The real push to move from Whatsapp came when new special interest groups were suggested in our main forum. A proposed group on 'Careers' was likely to instantly attract 40 people, which meant that over time it could naturally grow to 80... which would have blown the group size limit in Whatsapp. Our hack to get more users was not going to work for lots of groups, and it made no sense to kick of an initiative that was going to end up with problems almost from Day One.
So, with the help of the group administrator, the new wannabe leaders agreed to put their new groups on Telegram only. A few of us had tried out Telegram and had quickly grown to love the app. It was slick looking, had more functionality than Whatsapp, held the promise of more security, and had a computer version. We did not quite know what that meant when we decided to like that feature, but a short download later and we found that we could type more without having to hunt and peck letters on our smartphones.
Over the next week there were a series of messages from the group admin that everyone should 'check out Telegram'. The debates on whether we should use it quickly shifted to becoming about how we should use it. On Telegram itself, a welcome message was sent out when a new YGL joined. We quickly saw that the freedom for anyone to add anyone created more openness, and some of our YGL friends who had been accidentally excluded from Whatsapp now were able to rejoin our community.
From then on, messages went out into Whatsapp that the groups would be closing on a specific date. With no complaints, the conversations almost immediately died out, and sprung back up on Telegram. Even the last hold-out, the original mega-group, has practically died despite being officially available till the end of 2014, its life transported into the new system.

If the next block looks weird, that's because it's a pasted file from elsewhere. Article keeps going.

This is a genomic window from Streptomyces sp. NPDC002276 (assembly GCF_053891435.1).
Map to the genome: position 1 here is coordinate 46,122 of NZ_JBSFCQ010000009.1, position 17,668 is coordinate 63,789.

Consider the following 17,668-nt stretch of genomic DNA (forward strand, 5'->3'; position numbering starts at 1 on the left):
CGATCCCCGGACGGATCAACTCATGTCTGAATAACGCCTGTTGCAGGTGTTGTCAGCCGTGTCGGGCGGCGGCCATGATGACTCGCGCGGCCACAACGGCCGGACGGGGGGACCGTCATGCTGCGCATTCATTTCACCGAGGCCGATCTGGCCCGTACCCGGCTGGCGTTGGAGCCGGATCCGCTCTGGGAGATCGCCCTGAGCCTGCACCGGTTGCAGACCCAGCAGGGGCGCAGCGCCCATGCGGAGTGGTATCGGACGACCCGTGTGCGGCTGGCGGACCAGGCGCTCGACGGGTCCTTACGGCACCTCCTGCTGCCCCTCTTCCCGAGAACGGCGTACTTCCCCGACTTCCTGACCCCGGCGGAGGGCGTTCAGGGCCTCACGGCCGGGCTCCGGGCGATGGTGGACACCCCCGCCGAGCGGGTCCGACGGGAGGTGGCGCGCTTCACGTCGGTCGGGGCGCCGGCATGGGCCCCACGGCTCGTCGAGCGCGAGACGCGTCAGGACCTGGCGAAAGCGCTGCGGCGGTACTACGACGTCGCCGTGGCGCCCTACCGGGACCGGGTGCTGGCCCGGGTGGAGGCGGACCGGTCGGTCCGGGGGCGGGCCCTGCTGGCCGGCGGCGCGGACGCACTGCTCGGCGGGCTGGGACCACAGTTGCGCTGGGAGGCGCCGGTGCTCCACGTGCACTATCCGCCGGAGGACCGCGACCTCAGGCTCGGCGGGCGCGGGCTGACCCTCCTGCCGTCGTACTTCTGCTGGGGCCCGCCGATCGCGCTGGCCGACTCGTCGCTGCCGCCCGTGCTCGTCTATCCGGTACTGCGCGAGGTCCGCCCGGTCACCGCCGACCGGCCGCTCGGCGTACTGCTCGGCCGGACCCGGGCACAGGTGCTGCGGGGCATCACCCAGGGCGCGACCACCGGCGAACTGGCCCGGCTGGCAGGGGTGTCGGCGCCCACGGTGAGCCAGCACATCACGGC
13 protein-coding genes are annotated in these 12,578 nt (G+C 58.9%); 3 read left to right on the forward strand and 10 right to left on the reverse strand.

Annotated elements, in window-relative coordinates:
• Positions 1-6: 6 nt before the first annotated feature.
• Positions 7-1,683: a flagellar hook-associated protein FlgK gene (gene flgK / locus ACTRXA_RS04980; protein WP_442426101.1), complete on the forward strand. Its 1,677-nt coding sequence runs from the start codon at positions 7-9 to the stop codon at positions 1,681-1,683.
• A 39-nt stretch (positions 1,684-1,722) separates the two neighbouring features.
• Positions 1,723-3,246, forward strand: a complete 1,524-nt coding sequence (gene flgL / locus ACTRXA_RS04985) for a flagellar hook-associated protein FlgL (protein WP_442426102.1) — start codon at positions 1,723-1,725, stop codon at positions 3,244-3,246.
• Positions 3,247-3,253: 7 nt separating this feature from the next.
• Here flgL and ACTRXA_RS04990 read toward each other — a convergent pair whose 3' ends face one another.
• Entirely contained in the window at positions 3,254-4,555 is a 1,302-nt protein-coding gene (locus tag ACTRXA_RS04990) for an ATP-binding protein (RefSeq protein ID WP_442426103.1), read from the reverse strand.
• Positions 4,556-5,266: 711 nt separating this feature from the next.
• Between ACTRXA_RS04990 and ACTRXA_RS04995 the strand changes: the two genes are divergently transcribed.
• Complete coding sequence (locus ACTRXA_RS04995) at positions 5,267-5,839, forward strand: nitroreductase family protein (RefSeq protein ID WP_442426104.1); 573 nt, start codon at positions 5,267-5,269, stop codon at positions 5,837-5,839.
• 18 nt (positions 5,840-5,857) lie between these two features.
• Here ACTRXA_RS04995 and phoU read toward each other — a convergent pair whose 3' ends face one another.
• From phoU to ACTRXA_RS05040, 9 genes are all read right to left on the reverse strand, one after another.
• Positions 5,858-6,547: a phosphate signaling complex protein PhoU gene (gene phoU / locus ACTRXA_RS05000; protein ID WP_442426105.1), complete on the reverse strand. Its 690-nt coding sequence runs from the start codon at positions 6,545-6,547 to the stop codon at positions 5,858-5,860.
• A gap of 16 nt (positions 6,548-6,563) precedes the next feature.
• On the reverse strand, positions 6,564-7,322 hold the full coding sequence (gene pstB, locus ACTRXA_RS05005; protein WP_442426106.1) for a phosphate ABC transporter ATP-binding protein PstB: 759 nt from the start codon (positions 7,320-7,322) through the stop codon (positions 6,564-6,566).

What is interesting is how ephemeral the success of Whatsapp has been for us, and how short lasting messaging apps are likely to be in the future. Facebook has become a store of evergreen content, messages that need to persist over days and weeks. Whatsapp and Telegram are lousy at permanent content but great at short term inspiration, amazing at capturing moments from our community wherever they take place around the world.
We are not afraid of putting jokes, personal insights and fun photos into the messaging spaces. In Facebook they can persist forever, but in our new world these rapidly disappear. It gives one a feeling of presence in the system, checking in after a night's rest to find 40+ new messagings in your group.
Our experience highlights a huge challenge for messaging service providers, and also for the telcos who have relied on text messaging revenue as a source of profits. My 40-year old generation are relatively speedy adopters of technology. We have quickly jumped into this new world. We use traditional SMS text messages infrequently and are starting to use these platforms to make calls, using WiFi or 3G access when travelling. We are also using these platforms to share single messages to mass groups. It is so much easier than any other way of communicating.
At the same time our loyalty is to each other, not to a platform. No doubt we all will maintain our Whatsapp accounts, just as we have done with Viber and other platforms. We may only use those platforms for a couple of conversations, but they are important enough to have us not delete them from our phones. But we are prepared to migrate en masse when a better solution comes along, one that helps enough of a core group to have us all move.
In this light, one has to question the wisdom of Facebook's $19 billion acquisition of Whatsapp. They may be arguing that they are buying into an established brand and huge userbase, but these are fickle users who have been conditioned to getting a free service. Perhaps Whatsapp will take its place in the hall of Facebook shame with other apps like Facebook Poke and Facebook Camera, famous copycat apps for 30 seconds.
What I do know is that these collaboration apps, when used in a community, offer huge benefits over all the tools we have had before. It allows us to connect and feel part of something bigger than ourselves. We learn new things faster, and get a sense of what is going on without feeling pressured to reach out and bug people for contact. These are already remarkable apps... and I wonder what we will all be using next year.